Tax Take on Restaurant Apps
It’s 8 a.m. and I’m standing in line at the Starbucks down the street, fixated on my iPhone. I give the barista my order, Caramel Macchiato, and go back to checking my email and surfing the internet. If I look up, I’ll see smartphones in hands and customers sipping lattes, glued to their laptops and tablets. Looks like it’s time to pay. No problem. I have the Starbucks app on my phone. The cashier scans the barcode on my app, and the drink is charged to my prepaid Starbucks account.
Americans are plugged in. According to the Pew Research Center, 58 percent of American adults have a smartphone, the largest group being the 18- to 29-year-olds—otherwise known as Millennials. Millennials have grown up in a world where the internet and smartphones are the norm. This age group is comprised of avid technology users, and many restaurants are picking up on this trend.
With the added efficiency and convenience for customers, it’s no surprise that so many restaurants have decided to implement smartphone apps into their business plans to improve overall customer experience. Customers can pay for their orders, do a GPS-integrated search for restaurants, look at menus, save their favorite orders, select take-out or delivery, and even earn rewards. App development can be pivotal for restaurants, and app customization decisions will affect the tax treatment of revenue and certain costs. For restaurants that do decide to jump on the bandwagon and implement apps, three key tax issues surface: taxation of deferred revenue, state income sourcing, and cost recovery treatment of software and web development costs.
Many mobile restaurant apps allow a customer to prepay an account for future use. The apps save credit card information to aid customers in quickly adding funds to their accounts and also allow them to add gift cards to their account balances. Generally, for tax purposes, restaurants are required to recognize revenue when received or earned. This would typically mean immediate revenue recognition upon payment receipt. However, if an advanced payment method is adopted, the restaurant may defer recognition of advance payments for one year.
A number of restaurant businesses and franchises operate in multiple states and, as a result, will run into state revenue apportionment issues. For example, a customer receives a gift card that was purchased in Georgia and loads it on her restaurant app. She then travels through South Carolina and North Carolina, redeeming her account along the way. The question that arises is whether that revenue is sourced in Georgia, where the gift card was purchased, or whether the revenue is sourced in the two states where redemptions are made. Restaurant owners must determine the correct state(s) for sourcing their gift card and advanced payment revenue. This outcome will have an impact on the company’s overall tax liability in each state in which it does business.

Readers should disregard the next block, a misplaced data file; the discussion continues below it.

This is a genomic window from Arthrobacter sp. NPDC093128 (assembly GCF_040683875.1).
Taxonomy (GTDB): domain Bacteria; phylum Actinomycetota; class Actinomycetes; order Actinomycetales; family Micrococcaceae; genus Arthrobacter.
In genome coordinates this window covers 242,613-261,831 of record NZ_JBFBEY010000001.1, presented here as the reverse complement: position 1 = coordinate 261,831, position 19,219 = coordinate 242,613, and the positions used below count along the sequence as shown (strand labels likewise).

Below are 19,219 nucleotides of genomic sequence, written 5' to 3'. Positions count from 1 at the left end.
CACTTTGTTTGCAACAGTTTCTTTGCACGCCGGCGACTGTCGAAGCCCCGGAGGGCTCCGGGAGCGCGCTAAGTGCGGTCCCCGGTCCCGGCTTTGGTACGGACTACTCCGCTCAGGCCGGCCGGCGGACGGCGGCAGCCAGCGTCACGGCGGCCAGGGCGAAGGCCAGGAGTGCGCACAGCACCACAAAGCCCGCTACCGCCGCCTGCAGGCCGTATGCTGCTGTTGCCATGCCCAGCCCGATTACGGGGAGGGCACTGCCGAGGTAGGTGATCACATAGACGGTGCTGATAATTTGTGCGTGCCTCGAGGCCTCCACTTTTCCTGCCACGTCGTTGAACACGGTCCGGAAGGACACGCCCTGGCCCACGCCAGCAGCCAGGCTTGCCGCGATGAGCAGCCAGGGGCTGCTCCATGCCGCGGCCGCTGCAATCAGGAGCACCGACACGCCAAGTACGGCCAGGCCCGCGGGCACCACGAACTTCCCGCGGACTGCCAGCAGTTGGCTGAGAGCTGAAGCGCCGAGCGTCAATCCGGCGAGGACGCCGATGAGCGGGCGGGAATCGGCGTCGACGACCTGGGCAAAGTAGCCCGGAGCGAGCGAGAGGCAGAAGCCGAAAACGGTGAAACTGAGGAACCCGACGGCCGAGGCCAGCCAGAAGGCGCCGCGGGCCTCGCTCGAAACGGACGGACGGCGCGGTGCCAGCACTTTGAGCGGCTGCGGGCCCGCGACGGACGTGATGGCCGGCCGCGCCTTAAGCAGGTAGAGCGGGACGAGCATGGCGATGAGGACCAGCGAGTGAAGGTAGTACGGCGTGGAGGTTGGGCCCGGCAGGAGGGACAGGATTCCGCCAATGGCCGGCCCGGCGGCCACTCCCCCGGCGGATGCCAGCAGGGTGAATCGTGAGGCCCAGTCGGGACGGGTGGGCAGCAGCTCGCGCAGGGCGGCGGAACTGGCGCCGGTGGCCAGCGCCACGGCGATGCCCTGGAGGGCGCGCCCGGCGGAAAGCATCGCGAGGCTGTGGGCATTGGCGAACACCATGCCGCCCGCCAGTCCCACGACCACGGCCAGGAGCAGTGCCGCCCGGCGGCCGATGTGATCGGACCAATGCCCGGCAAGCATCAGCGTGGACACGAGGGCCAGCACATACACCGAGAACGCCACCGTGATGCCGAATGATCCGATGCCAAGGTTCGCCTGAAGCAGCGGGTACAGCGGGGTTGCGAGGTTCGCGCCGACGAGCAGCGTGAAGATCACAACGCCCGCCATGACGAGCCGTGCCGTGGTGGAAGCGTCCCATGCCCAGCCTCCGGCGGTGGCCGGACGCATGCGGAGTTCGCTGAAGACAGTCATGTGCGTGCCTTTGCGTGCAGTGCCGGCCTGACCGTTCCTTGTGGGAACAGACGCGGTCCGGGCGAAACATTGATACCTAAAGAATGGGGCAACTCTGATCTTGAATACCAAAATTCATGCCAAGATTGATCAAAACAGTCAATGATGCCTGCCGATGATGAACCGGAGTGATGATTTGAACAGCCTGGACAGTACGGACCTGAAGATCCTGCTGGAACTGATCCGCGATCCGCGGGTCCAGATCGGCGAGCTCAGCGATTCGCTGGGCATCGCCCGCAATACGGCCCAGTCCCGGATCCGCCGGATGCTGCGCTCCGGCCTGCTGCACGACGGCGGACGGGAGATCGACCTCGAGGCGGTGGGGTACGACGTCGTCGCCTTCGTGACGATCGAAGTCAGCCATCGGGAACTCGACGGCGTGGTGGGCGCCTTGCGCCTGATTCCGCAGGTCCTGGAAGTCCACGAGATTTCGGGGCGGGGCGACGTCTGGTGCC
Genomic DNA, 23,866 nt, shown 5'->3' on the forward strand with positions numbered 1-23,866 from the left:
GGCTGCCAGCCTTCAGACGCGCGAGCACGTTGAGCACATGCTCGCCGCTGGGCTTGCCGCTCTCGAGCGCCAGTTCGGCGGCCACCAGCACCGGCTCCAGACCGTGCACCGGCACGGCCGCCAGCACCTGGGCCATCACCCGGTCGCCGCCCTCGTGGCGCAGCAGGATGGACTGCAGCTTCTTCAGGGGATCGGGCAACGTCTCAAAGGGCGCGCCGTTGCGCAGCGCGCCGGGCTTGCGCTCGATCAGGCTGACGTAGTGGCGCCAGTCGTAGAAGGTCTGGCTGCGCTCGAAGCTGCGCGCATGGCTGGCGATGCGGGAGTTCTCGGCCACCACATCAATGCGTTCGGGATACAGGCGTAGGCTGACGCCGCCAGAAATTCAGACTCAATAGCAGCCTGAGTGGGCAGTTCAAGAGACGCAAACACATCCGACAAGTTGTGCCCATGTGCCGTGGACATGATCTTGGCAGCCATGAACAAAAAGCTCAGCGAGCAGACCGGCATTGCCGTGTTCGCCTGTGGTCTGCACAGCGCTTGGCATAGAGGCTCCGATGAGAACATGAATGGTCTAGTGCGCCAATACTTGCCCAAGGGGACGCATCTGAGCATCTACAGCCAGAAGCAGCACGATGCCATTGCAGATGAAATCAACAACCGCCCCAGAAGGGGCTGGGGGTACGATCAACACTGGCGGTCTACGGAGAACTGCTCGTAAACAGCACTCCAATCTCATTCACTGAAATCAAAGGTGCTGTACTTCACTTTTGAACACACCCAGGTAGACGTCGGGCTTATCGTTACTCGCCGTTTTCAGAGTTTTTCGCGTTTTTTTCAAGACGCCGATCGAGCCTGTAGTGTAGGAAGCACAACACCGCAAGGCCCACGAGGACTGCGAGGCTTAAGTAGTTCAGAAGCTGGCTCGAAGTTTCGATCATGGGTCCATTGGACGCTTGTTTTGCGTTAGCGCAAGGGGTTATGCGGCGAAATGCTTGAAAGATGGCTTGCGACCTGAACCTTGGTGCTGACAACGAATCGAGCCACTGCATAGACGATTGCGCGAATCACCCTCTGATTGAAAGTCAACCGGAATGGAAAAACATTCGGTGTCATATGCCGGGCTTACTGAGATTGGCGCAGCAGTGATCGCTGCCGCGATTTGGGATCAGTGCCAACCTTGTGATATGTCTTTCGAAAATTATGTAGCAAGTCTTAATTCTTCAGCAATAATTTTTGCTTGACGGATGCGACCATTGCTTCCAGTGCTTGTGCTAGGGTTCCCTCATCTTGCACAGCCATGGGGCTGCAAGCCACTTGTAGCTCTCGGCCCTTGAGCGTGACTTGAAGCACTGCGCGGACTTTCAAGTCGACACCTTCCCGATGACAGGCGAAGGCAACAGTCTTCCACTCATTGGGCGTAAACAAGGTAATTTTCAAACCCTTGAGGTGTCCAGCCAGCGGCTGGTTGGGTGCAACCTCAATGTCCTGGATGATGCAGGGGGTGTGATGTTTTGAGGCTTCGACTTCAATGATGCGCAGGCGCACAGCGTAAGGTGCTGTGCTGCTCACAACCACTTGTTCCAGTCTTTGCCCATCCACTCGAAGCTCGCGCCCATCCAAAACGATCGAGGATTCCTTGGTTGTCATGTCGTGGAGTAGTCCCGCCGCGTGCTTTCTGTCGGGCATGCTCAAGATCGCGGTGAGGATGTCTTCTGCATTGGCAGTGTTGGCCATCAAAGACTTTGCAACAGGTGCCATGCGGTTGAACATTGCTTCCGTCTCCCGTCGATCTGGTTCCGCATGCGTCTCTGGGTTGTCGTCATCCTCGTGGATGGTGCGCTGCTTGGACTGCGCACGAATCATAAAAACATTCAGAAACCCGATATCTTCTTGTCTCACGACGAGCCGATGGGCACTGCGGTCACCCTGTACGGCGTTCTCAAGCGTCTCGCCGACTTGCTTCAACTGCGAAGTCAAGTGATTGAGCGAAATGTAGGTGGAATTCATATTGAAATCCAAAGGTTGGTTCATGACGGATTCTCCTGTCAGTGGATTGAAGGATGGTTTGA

A multi-state restaurant business that is taxed as a pass-through entity will need to consider state tax issues that affect its partners, members, or shareholders. For instance, restaurants organized as S Corporations or multi-member LLCs may potentially need to deliberate the impact of state nonresident taxes on its shareholders or members. States that impose entity level taxes on the income of pass-through businesses (Tennessee and Texas, for instance) must also be considered.
The tax treatment of the costs incurred to develop, purchase, or license web- and mobile-app software must also be considered. Software that is developed internally is treated like a research and development cost. This means the cost must be treated consistently and either is deducted in the current period or amortized over 60 months or 36 months, as applicable. If the software is licensed from a third party, the cost is deducted ratably over the license term. Purchased software (acquired separately from any hardware) is amortized over 36 months. Some restaurants will also encounter additional software and point-of-sale interface costs on top of initial software development/acquisition costs, and a determination must be made as to whether these costs should be expensed or capitalized.
In some cases, a restaurant’s smartphone app will require website development, but the Internal Revenue Service (IRS) has not specifically addressed the tax treatment of developing and maintaining a website. Certain taxpayers may want to deduct the web development costs as advertising expenses; however, the IRS argues that many times the life of such expenses extends beyond a year, and thus the costs should be capitalized. Advertising expenses are distinguished from capital expenditures in that their benefit does not extend beyond a year and they are recurring in nature. The IRS has unofficially taken the position that website costs should be treated like software costs and amortized over 36 months. Taxpayers are then able to recover website development costs that may otherwise be unrecoverable. Potentially, web development costs could be expensed as software development costs, which could be treated as research and development—but that definition should be established on a case-by-case basis.
Restaurant owners who do decide to utilize apps have many options for tailoring their unique software, but they must consider the tax efficiency of these decisions. An understanding of these key tax areas will help restaurant owners optimize their investment return of mobile-based apps.
The opinions of contributors are their own. Publication of their writing does not imply endorsement by FSR magazine or Journalistic Inc.